Another case of sexual harassment was that of Corissa Vella White vs. Betsson Services Limited (2016), whereby the Tribunal felt that the fact that there was a policy with respect to sexual harassment which was communicated to the employees, then this created an environment where employees would have felt comfortable to report sexual harassment.
Therefore concluding that in cases of sexual harassment it is vital for Companies to have a policy in place to demonstrate that they are in fact safeguarding the employees and their interest, and it is just as important that the polices are communicated to all employees.
In fact in Alastair Cuschieri vs Cateressence Limited and Oper8Malta Limited (2015), the Tribunal went a step further and declared that it was a lack from the company’s end that there was no written policy with respect to what can and what cannot be removed from Company premises. Such policy the Tribunal stated should be signed by all the employees.
In the case Judith Overand nee’ Attard Mccarthy vs Med Reef Company Limited (2015), the Tribunal scrutinized the company’s Internal Policy and Procedure Document, in particular, Article 8 ‘Discipline’. This article indicated clearly that the action of the employee was to be considered as a misconduct and therefore he should be dismissed immediately. The following were included as examples, theft, assault and fraud and also nonperformance when the management of the company identifies that the performance of the employee is not satisfactory.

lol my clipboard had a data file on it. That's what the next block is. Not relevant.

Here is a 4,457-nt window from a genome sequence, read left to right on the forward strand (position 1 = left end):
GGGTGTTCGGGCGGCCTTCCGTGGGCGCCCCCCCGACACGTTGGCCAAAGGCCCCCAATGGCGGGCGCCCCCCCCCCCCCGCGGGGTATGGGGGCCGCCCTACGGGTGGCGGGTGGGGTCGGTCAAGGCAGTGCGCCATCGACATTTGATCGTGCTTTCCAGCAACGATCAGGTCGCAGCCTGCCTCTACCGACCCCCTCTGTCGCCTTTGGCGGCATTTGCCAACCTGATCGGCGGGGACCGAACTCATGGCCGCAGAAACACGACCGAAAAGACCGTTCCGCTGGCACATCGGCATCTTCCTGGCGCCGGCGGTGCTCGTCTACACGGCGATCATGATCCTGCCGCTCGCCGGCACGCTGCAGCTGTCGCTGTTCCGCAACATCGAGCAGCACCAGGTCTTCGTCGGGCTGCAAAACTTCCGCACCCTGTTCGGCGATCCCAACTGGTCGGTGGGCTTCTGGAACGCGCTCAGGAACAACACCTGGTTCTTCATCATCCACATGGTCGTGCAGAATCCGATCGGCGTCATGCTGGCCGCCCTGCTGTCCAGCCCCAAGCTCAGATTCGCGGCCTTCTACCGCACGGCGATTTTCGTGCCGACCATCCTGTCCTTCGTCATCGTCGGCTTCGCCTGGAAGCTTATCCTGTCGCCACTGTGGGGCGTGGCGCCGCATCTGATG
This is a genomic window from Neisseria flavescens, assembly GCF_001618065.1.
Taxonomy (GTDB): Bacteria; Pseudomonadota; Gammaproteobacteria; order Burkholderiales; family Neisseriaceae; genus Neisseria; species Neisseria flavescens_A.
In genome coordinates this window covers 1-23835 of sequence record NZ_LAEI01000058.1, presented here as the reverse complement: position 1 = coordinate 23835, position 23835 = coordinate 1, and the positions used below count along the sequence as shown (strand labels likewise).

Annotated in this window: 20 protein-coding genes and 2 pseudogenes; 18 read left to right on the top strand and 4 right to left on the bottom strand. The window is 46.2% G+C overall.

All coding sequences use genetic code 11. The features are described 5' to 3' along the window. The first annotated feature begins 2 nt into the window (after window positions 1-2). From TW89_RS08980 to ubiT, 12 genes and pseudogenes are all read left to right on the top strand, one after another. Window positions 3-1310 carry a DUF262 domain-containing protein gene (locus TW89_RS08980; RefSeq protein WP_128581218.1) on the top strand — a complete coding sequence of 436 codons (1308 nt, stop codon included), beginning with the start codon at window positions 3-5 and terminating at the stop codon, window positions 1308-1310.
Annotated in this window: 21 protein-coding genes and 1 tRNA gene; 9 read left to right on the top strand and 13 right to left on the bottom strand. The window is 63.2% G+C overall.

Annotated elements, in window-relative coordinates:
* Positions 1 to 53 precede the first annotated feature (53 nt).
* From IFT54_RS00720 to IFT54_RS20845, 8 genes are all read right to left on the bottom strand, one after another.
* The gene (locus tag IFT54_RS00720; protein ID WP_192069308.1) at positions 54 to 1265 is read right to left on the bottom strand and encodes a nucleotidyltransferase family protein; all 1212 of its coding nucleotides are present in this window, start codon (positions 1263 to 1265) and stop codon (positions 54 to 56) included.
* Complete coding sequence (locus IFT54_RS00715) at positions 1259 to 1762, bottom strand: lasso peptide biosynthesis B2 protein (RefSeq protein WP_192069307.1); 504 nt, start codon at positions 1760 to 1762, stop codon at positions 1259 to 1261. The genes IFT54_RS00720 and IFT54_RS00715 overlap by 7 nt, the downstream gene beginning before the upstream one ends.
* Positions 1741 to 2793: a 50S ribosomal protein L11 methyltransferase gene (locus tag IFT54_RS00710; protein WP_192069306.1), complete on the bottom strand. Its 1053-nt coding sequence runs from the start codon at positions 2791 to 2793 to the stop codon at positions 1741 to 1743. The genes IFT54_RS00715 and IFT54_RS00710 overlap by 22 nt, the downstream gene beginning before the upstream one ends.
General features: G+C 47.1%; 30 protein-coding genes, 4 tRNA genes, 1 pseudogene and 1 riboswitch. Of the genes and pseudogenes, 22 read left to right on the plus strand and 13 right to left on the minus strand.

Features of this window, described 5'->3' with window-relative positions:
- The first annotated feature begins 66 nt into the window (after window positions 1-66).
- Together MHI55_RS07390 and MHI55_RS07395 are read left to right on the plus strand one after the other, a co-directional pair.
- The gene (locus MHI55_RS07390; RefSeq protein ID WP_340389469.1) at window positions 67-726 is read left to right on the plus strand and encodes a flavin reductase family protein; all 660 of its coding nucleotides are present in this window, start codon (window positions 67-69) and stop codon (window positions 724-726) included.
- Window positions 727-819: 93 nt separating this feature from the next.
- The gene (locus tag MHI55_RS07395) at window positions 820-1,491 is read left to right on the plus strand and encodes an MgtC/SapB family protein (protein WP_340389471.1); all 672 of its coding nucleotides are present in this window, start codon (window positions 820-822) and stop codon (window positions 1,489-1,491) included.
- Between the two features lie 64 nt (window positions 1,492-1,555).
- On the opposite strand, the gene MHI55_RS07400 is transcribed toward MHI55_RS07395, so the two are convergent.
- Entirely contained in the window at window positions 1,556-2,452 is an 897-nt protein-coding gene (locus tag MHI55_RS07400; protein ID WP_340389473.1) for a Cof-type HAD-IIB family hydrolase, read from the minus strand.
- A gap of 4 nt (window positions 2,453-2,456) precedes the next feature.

This case highlights the importance of an employer having policies in place in that, when there are policies in place, the Tribunal scrutinizes them and makes a decision after assessing the policies. As opposed to making a decision solely based on the facts of the case and whether the Tribunal thinks that the employer acted in a fair and reasonable manner since there were no policies guiding the disciplinary process.
Policies may form part of the employment contract but are more commonly provided to employees in the form of a handbook. It is the employer’s responsibility to ensure that every existing and new employee is given a policy manual and understands the regulations within that manual.
The above should be evidence enough of the fact that policies and procedures are important especially in the eventuality of a litigation/ dispute scenario and even to ensure fair and just treatment at the place of work.